Whether you are going through a breakup or not, sharing your feelings and what you’re going through in recovery is critical to long-term sobriety. Keeping feelings, particularly uncomfortable ones, bottled up inside is a recipe for disaster when it comes to recovery. It is even more important when it comes to maintaining sobriety during a breakup. You may not want to talk about how you feel, you may cry, you may be angry but have no doubt, getting these feelings out to a trusted friend can really help you to get through the stages of a breakup—staying sober. And while it’s important to have someone to talk to, you can also utilize a journal, therapist, or family members during this time. The more you let your feelings out the less powerful they will be. When you hold onto your feelings inside they can wreak havoc on your mental health and recovery.One of the problems commonly associated with people who have addiction issues is the inability to have personal relationships that are healthy. There’s no better time than in the midst of the pain of a breakup to work on how to improve your relationship skills, set boundaries, and discover what you really want in a relationship and partner. Seeking professional help during a breakup can be extremely helpful not only in the healing process but also to help you grow.
- Embrace Your Life and Being Single
Sometimes our society makes being single feel like a handicap. However, this simply isn’t’ true. There are many people who live happily single—and choose to be single. While there is definitely an adjustment period depending on the length and seriousness of your relationship, there is a lot of good to being single. Now’s the time to take on that new hobby, re-engage in that sport you used to play, join a group like a hiking group, or take a class. There are so many benefits to being single, embrace them all. Don’t get caught in the societal pressures to be in a relationship. Take some time to get to know yourself again, find out your likes and dislikes, and lean into the single life.It is common for people with an AUD or SUD to also be codependent. You may feel like you need to be in a relationship to be happy but this just isn’t true. And now, in the midst of a breakup, is the best time to discover that for yourself. Utilizing a good therapist and being honest about how you really feel can transform this breakup into a blessing.
- Surrender and Let Go
One of the most difficult parts of a breakup is the acceptance of it. Even if you know it’s ‘for the best’ accepting this change can be difficult and downright painful. Once you accept it and surrender to what is going on you will begin to find peace of mind. Let go of the need to understand why it happened, what the future holds, and what you could’ve done differently (for now at least). Accepting the situation for what it is—good, bad, and ugly—is the first step in freeing yourself from the hold it has on you.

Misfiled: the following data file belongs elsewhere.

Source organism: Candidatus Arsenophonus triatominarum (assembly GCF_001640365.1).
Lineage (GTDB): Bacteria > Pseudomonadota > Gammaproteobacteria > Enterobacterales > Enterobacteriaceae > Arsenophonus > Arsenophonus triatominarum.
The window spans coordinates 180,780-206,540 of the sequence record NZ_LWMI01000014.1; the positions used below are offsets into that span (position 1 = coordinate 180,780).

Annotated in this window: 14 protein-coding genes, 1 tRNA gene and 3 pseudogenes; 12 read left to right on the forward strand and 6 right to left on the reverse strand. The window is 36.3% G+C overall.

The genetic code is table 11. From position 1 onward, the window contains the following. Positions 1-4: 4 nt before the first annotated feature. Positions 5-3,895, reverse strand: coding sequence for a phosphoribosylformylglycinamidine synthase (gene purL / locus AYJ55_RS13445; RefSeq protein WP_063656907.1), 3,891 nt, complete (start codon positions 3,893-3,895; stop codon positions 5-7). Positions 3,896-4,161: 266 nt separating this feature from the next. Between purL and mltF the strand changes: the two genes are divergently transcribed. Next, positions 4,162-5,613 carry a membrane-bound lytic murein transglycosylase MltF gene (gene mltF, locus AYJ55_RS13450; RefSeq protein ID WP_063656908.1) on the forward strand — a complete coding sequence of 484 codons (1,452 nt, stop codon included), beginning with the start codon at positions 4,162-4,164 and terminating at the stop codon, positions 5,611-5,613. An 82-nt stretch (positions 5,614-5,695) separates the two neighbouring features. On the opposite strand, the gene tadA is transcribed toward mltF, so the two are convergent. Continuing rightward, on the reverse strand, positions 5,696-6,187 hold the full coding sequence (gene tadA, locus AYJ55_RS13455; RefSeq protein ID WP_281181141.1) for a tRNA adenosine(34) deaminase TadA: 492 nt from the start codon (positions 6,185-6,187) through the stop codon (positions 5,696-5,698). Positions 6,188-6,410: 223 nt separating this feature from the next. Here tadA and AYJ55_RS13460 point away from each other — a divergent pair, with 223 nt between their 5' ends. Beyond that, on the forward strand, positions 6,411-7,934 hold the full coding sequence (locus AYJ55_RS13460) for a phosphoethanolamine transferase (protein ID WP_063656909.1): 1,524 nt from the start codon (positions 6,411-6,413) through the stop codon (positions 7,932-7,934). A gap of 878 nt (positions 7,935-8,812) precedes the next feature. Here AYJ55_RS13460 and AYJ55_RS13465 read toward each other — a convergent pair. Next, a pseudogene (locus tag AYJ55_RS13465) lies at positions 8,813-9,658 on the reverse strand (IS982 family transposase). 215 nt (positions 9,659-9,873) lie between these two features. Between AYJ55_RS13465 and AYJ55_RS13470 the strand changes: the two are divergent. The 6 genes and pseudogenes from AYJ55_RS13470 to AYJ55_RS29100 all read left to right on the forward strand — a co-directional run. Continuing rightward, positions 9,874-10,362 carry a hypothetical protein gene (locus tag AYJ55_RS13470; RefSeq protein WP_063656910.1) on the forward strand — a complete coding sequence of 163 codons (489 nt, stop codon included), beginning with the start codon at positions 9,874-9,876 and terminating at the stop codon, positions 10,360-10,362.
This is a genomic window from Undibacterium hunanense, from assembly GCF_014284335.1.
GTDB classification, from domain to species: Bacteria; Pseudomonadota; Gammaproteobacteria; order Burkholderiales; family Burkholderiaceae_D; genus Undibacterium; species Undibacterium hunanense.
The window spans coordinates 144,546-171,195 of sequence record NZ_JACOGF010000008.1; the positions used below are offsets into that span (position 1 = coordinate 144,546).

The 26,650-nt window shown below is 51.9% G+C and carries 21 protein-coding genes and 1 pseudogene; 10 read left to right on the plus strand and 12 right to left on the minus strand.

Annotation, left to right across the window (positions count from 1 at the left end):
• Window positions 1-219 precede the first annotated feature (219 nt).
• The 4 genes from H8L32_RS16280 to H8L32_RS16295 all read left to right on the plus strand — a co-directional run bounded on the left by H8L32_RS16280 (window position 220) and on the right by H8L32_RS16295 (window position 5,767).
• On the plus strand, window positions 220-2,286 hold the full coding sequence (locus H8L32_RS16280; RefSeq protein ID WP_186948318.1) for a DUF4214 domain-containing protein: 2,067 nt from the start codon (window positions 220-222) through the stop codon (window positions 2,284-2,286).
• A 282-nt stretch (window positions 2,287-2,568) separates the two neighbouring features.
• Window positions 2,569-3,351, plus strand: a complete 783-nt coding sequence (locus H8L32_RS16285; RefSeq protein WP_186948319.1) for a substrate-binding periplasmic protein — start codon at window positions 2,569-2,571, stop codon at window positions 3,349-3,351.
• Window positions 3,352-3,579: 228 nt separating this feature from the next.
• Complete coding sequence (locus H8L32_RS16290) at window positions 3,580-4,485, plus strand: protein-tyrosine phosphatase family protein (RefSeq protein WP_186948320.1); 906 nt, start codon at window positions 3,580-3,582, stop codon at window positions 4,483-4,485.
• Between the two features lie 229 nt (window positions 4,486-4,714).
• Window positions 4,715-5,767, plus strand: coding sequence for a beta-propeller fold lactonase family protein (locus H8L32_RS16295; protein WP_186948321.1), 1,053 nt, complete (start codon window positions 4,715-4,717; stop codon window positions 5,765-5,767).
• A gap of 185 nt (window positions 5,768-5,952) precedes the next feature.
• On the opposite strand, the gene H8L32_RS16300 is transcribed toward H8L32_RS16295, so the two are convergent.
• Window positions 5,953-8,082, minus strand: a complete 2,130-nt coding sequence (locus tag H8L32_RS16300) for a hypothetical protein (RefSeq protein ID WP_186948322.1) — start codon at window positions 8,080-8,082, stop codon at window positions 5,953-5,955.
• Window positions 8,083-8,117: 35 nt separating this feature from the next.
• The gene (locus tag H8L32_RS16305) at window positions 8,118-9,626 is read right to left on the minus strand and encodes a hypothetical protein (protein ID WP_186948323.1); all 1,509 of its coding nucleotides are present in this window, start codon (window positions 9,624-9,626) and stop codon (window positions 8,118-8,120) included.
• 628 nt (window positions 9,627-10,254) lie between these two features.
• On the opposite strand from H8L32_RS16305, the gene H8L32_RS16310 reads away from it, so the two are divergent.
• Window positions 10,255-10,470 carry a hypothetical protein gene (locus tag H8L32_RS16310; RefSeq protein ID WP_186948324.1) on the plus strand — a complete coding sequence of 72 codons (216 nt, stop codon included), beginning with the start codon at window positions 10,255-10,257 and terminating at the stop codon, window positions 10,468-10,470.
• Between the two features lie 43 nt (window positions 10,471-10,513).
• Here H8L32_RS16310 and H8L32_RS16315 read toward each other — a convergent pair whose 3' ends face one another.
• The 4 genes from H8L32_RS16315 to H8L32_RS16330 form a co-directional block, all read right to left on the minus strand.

- Get Active
Exercise has been touted as a remedy for both anxiety and depression. Research shows that regular physical activity is effective in treating chronic mental health illnesses. An article in Psychology Today said that the impact of exercise may be as good as pharmacological treatments for less severe issues like depression, dementia, and anxiety. What’s more, is that regular exercise is also shown to be effective in the treatment of substance abuse disorders. The National Institute on Drug Abuse reports that when combined with cognitive-behavioral therapy, exercise is an important and proven component of treatment for addictions.
- Find a Spiritual Connection
One of the tenets of many recovery programs is the belief in a power greater than oneself. Spirituality has been a cornerstone for many living in long-term sobriety. Whether you are Christian, Buddhist, Hindu, Jewish, or none of the above isn’t important; what matters is that you believe and connect with something greater than yourself for comfort, guidance, and serenity. What you choose to believe in doesn’t have to conform to others’ expectations or be explained. Meditation and prayer are helpful components to discover and cultivate your own spirituality.
Heartbreak is a unique kind of pain. Being in recovery during a breakup and heartbreak is also a different experience. And although it may seem very difficult to stay sober during this time, you can do it just as the thousands before you have done it too. You can not only stay sober through heartbreak, you can come out of the pain better than ever before.
If you or someone you love needs help for an AUD or SUD, Futures Recovery Healthcare is here to help. Contact us online or call 866-804-2098 and take the first brave step towards a life in recovery today.